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Gold medal winner's innovation can save lives of millions

The winner of the J & E Hall Gold Medal believes his new Sure Chill technology can help save the lives of millions of people in the developing world. Ian Tansley, chief technical officer and co-founder of Sure Chill, says that his vaccine refrigerator can operate for 10 days or more using water-based cooling technology without the need for a grid-based electrical supply.

Currently 75 per cent of vaccines in the poorest of countries are stored under temperatures below freezing and this leaves them unfit for use by the time they are needed but the Sure Chill refrigeration system keeps vaccines within a temperature range of 2°C to 8°C leaving them in tip-top condition.

Ian said: “Freezing renders much of the vaccine useless and because of this millions of people are missing out on key inoculation programmes. My mission is to remove this waste and by doing so protect people from life-threatening diseases.

“This enables the refrigeration system to have incredibly high temperature tolerances and crucially provides a freeze-free environment. Vaccines are sensitive to temperature and warmth is not good for them. If you get beyond the 2°C to 8°C band the vaccine doesn’t have too much effect on the people it is intended for. Take a vaccine below freezing and you are likely to loose its potency too.”

The idea for the technology came from the beautiful valleys of Wales where Ian lives, near the Snowdonia National Park. He explained: “I was walking past a frozen lake with a friend. I was trying to explain to him why there was ice on top and warm water underneath. I was describing how the warm water sitting beneath the ice is denser and that water is at its heaviest at 4°C. That’s when I had that Eureka moment. It came to me that I could use this principle in cooling.”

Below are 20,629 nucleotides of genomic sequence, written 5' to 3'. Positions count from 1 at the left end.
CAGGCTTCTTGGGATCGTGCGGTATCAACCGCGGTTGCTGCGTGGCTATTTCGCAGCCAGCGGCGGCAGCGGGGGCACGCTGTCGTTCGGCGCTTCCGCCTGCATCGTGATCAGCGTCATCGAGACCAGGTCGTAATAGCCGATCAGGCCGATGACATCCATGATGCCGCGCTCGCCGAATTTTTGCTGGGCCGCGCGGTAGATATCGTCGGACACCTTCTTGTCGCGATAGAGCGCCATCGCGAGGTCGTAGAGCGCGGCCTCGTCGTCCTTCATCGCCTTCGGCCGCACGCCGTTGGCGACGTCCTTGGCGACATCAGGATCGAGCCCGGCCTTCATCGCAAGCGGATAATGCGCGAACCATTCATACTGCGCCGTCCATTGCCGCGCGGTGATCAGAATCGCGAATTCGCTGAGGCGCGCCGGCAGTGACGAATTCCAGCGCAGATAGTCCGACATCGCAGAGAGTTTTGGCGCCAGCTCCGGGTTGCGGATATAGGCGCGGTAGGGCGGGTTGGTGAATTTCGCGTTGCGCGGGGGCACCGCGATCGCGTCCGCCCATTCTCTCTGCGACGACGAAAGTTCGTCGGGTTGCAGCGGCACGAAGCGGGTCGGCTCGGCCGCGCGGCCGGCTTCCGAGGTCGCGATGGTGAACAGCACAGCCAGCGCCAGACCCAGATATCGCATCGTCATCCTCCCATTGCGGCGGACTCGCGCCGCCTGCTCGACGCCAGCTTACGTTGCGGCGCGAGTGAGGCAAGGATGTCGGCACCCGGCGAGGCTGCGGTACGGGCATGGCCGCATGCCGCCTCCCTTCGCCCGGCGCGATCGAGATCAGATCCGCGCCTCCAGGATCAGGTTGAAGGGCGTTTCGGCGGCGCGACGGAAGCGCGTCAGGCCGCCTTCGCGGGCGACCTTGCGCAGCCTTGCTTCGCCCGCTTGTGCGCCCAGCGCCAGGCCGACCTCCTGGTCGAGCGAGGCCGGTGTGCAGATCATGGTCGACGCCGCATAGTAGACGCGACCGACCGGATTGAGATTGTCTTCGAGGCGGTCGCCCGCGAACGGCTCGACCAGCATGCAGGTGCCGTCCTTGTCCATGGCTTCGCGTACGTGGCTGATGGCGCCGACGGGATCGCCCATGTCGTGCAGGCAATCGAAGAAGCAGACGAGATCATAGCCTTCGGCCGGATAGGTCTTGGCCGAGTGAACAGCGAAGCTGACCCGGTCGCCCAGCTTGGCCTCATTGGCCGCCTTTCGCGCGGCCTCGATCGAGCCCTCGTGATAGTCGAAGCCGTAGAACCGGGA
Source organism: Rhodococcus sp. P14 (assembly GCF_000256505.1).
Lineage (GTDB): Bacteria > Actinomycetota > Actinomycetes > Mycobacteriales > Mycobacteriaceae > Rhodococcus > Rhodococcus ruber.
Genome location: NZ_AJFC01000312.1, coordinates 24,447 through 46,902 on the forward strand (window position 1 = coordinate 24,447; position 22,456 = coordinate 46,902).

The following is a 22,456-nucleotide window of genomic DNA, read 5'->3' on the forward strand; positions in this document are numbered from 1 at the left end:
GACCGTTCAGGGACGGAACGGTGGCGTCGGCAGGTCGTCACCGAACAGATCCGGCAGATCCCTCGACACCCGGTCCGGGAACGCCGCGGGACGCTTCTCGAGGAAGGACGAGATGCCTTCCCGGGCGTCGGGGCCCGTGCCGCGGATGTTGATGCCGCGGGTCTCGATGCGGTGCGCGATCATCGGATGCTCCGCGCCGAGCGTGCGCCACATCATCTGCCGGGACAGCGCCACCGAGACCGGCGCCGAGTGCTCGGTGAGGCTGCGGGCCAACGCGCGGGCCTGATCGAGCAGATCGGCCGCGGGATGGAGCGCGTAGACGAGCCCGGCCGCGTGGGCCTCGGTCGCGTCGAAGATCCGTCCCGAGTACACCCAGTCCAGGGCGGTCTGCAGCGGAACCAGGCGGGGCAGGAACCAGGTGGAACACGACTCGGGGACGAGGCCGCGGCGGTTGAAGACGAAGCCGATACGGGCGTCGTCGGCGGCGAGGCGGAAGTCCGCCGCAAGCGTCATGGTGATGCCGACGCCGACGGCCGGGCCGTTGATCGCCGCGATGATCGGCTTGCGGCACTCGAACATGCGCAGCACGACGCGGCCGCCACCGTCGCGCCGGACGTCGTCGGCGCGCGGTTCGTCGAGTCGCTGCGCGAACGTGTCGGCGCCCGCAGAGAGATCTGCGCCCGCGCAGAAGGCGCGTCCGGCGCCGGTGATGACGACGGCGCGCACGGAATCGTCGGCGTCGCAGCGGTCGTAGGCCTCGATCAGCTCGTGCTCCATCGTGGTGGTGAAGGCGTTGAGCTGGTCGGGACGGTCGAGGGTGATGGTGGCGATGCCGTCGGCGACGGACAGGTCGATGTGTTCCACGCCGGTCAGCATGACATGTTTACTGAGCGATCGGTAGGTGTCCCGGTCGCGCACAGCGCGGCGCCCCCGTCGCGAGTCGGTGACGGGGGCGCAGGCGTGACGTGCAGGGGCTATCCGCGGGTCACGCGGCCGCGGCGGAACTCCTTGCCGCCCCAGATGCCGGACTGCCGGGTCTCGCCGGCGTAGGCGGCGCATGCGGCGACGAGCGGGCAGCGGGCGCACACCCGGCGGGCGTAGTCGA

The company spent a long time converting a simple idea into a working technology. This meant years of building prototypes, changing one variable at a time and years of testing, perfecting and patenting.

The key to storing vaccines is the freeze-free protection and the ability to keep them cool for long periods without power. The Sure Chill principle could not be more straightforward, as Ian explains: “Ice in the fridge is surrounded by a jacket of water and because water is heaviest at 4°C it keeps the contents at that temperature.

“This combination gives you extremely accurate temperature control but at the same time provides energy storage capability.

“So, in developing countries you take your vaccine to your remote health post in one hand and take ice in the other. You put the ice and the vaccine in their separate compartments in the refrigerator. That ice is able to keep the vaccine at a perfect temperature even in high tropical temperatures.”

Sure Chill has already exported more than 3000 water-chilled refrigerators to 38 countries across the world with each unit capable of storing enough vaccine to save the lives of thousands. The technology can also be employed closer to home. The business is looking at ways in which it can keep drinks cool and be used in homes.

Being honoured with the J & E Hall Gold Medal, presented at the Institute of Refrigeration Dinner in London, was a proud moment for Ian. He said: “It’s absolutely fabulous to have won the award. I am humbled to have joined such an illustrious group of past winners during the 38 years of its existence.”